It’s hard to imagine a Johnny Depp film being ignored but that’s what happened after Minamata premiered at the Berlin International Film Festival back in 2020, when Covid shuttered most theaters.
Depp plays renowned W.W.II photojournalist W. Eugene ‘Gene’ Smith, who, by 1971, had become a jaded recluse: broke, wasted, estranged from his children, and suffering from PTSD.
Then, suddenly, his interest was piqued when Japanese translator Aileen Mioko (Minami) told him about a plague of mercury poisoning that was devastating the coastal community of Minamata.
Commissioned by LIFE magazine editor Robert Hayes (Bill Nighy), Gene took off for rural Minamata, where he learned that the Chisso Corporation was routinely dumping highly toxic chemicals into the surrounding sea.
With mercury contaminating their water supply, villagers – especially children – have been suffering severe neurological damage for many years. First discovered in 1956, Minamata disease impacted thousands of people by also poisoning the fish and shellfish which comprise the mainstay of their diet.
Guided by Aileen, surly Gene comes to respect the locals’ manners and mores, eventually earning the trust of villagers who were initially reluctant to be photographed. That resulted in his Pieta-like image of a mother cradling her emaciated, deformed daughter in a traditional Japanese tub, titled ‘Tomoka Uemura in Her Bath.’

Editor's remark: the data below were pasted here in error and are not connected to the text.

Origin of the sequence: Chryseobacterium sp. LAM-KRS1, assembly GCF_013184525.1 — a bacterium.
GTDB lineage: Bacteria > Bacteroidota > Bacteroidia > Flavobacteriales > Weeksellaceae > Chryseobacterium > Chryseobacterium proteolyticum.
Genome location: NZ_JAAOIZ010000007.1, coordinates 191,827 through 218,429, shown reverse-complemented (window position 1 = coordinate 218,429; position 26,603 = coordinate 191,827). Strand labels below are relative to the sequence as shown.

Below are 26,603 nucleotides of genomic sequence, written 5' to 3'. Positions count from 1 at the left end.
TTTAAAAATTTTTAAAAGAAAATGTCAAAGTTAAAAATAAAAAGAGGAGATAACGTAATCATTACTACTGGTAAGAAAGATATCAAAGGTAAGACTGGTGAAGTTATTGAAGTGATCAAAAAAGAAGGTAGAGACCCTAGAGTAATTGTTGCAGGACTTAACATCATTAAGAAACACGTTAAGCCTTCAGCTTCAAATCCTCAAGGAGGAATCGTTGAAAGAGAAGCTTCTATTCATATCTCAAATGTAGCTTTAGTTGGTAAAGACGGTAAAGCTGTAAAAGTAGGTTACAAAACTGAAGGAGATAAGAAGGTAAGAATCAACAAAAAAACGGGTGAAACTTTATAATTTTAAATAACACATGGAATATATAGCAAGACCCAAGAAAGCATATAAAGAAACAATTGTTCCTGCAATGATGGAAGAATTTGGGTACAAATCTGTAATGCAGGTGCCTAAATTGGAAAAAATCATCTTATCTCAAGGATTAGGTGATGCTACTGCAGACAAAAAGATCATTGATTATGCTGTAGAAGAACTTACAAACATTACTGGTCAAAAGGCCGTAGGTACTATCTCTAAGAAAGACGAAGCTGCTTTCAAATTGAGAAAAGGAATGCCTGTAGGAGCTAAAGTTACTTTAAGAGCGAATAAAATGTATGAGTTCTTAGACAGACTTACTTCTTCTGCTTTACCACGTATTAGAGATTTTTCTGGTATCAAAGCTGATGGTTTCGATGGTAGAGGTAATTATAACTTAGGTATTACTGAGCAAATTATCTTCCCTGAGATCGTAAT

Based on true events from Smith’s autobiography, it’s adapted by co-screenwriters David K. Kessler, Stephen Deuters and Jason Forman, along with director Andrew Levitas. But they never really explore Gene’s motivations. That’s particularly obvious when Gene impulsively gives his camera to a crippled boy, who then shoots his own set of photographs.
As if to compensate for the storytellers’ lack of cohesiveness, cinematographer Benoit Delhomme delivers riveting visuals, accompanied by Ryuichi Sakamato’s poignant score – while Johnny Depp projects a searing image of pain under pressure.
The end titles detail what happened, including how industrial poisoning continues around the world, along with its deadly consequences.
On the Granger Gauge of 1 to 10, Minamata is an empathetic 7, available for rent or purchase on Prime Video and/or Apple TV.